Between 2012 and 2013, the Upper Thames was one of the initial 15 catchments where an external organisation ‘hosted’ the development of an integrated Catchment Management Plan. Within the Upper Thames, the Farming and Wildlife Advisory Group South West (FWAG SW) and the CCRI developed the partnership over the first year and acted as the host organisations. The aim of the pilot was to develop a shared vision and an integrated strategic delivery plan (The Upper Thames Catchment Management Plan) to deliver a healthy, functioning river environment across the catchment.
Since then the Upper Thames catchment has continued to develop and implement the shared vision under the guidance of FWAG SW, CCRI and the Environment Agency. A key part of the this catchment is the emphasis on an integrated local delivery framework to engage with stakeholders in order to develop an inclusive and integrated catchment plan. The Integrated Local Delivery framework brings together different strategic objectives and links them to the local knowledge and resources of the local communities and land managers.
The Upper Thames Catchment as well as the WILD project that falls within the catchment, will enhance WFD delivery through the integration of a number of different objectives that are shared across the members of the partnership. The partnership activity includes: individual parish plans for ditches and water courses, integrated development of Surface Water plans, delivery of Catchment Sensitive farming, programmes developed by NGOs such as the Wildlife Trust and Cotswold Rivers Trust. The intention is that further collaborative projects that combine local and national priorities will be developed and delivered across the catchment through the Upper Thames partnership and potentially neighbouring catchments.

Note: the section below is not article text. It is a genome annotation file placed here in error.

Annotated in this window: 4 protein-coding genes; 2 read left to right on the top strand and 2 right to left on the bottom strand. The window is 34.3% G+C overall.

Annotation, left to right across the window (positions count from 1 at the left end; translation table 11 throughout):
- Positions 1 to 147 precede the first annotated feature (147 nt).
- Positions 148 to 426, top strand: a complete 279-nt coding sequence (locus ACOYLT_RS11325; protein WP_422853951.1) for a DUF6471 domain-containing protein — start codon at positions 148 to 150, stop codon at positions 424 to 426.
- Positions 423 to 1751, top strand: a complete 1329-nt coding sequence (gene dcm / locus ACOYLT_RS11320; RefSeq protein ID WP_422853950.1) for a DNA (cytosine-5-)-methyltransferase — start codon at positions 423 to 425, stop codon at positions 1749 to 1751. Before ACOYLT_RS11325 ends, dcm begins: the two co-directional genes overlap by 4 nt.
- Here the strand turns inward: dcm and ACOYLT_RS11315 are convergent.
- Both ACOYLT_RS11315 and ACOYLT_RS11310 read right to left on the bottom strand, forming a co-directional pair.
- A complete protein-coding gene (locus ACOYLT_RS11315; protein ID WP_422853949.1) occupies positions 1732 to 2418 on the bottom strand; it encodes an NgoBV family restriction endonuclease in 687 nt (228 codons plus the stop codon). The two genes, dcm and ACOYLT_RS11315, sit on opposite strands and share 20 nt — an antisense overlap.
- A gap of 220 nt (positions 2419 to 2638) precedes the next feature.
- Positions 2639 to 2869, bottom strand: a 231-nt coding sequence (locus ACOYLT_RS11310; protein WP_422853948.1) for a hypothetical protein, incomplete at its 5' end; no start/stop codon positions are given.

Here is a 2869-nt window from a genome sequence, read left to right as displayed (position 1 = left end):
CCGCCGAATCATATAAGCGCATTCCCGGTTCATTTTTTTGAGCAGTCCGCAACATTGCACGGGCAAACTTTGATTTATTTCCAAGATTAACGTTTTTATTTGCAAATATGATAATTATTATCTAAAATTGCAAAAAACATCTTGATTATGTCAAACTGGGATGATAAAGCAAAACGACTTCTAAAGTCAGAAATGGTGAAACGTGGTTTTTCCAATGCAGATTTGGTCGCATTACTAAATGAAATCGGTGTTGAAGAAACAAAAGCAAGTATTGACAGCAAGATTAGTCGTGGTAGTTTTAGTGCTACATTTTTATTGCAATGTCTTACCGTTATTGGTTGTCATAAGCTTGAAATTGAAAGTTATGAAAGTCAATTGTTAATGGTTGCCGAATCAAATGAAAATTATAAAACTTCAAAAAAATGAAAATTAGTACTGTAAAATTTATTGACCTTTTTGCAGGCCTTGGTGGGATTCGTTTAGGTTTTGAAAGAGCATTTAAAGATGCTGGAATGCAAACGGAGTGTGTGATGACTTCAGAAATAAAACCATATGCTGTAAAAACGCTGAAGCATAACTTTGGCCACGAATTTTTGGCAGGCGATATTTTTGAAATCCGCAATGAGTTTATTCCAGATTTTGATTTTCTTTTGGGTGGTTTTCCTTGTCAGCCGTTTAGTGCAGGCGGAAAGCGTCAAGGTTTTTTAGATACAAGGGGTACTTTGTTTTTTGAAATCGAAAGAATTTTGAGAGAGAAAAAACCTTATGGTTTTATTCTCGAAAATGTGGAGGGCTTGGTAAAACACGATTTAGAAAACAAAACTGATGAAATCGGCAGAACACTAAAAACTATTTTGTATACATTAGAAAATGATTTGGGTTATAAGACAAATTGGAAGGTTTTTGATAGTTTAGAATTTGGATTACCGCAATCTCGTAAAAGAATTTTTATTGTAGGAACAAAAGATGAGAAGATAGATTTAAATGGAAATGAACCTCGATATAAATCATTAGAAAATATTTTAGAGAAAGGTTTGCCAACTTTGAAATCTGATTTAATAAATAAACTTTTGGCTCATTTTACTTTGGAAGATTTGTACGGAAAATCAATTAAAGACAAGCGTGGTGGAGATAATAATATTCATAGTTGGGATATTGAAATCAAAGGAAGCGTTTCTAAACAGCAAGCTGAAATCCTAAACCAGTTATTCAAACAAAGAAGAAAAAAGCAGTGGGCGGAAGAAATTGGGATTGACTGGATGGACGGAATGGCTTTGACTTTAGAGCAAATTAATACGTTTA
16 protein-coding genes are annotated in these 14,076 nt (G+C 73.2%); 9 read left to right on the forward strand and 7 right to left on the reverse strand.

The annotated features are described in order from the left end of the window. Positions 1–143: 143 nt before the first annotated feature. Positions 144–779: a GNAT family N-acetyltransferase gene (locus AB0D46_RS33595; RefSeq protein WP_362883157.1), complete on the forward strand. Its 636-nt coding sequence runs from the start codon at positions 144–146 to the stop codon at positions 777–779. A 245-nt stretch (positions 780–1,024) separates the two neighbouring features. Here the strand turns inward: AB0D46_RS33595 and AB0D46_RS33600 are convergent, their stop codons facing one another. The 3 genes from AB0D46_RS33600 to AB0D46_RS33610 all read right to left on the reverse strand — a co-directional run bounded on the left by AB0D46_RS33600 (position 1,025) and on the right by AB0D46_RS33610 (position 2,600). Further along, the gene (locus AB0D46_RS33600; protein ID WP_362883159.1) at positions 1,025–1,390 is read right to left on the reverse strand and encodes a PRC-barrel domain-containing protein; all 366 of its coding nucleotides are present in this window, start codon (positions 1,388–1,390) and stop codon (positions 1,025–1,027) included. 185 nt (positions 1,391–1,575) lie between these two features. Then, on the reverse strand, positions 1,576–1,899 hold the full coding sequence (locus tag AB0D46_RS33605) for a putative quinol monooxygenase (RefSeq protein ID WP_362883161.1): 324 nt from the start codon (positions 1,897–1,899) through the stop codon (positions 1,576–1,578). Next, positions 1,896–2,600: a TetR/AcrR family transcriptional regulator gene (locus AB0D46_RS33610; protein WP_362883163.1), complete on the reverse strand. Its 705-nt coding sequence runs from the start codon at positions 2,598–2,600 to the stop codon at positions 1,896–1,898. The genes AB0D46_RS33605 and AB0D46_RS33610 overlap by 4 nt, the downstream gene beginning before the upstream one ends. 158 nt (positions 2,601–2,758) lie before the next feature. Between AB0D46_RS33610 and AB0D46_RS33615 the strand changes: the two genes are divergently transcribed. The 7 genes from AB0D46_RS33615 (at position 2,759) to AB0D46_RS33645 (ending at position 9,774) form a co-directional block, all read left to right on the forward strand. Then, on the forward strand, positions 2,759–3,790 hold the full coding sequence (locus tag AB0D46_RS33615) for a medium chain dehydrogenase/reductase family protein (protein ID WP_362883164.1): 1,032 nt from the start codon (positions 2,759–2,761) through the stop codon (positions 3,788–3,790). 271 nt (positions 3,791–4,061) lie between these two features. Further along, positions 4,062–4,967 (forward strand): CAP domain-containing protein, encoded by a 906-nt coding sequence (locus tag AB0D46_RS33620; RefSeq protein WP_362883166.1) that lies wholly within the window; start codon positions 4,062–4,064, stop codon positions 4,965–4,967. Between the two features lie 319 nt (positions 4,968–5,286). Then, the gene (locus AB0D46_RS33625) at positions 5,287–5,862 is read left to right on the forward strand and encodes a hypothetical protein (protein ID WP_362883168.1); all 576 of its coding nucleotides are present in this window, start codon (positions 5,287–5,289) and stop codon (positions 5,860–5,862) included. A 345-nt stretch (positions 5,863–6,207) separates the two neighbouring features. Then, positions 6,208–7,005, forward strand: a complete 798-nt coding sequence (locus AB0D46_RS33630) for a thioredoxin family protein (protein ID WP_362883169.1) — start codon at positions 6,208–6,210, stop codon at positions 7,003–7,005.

Update: April 2015:
A new community guide was published by ACRE (Action with Communities in Rural England) entitled ‘A Community Guide to your water environment’.
The case study on page 9 of the guide refers to the WILD project (mentioned above). The CCRI has been working together with the Farming and Wildlife Advisory Group South West (FWAG SW), the Cotswold Water Park Trust (CWPT) and Gloucestershire Rural Community Council to develop the Cotswold Water Park WILD Project (Water Framework Directive (WFD) with Integrated Local Delivery). The aim of the project has been to bring about environmental improvements to the rivers and other watercourses of the Cotswold Water Park.
The guide, which was produced with support from Defra and the Catchment Based Approach, can be downloaded from the ACRE website. Download guide.
For more information, please contact the Project Leader, Chris Short firstname.lastname@example.org
Projects activities and updates
Chris Short was interviewed on BBC Radio 4 Farming Today, together with Jenny Phelps of FWAG SW, about the Upper Thames Catchment Partnership and Agri-environment schemes.
Media coverage relating to Upper Thames Pilot Catchment project
The Environment Secretary visited Gloucestershire on 26th February to launch the Command Paper that sets out the government’s vision for the future of agriculture as the UK leaves the EU. In his visit, Michael Gove visited two projects in which the CCRI has played a major part.
This blog post should have been started a while ago – for the moment I did, the ferocious rain seems to have died down. Nevertheless we now know that December 2015 was the wettest month on record, not that this is any consolation for much of northern England and Scotland. Now is the period for offering proposals to make sure ‘it does not happen again’, not that this is really possible but we should try.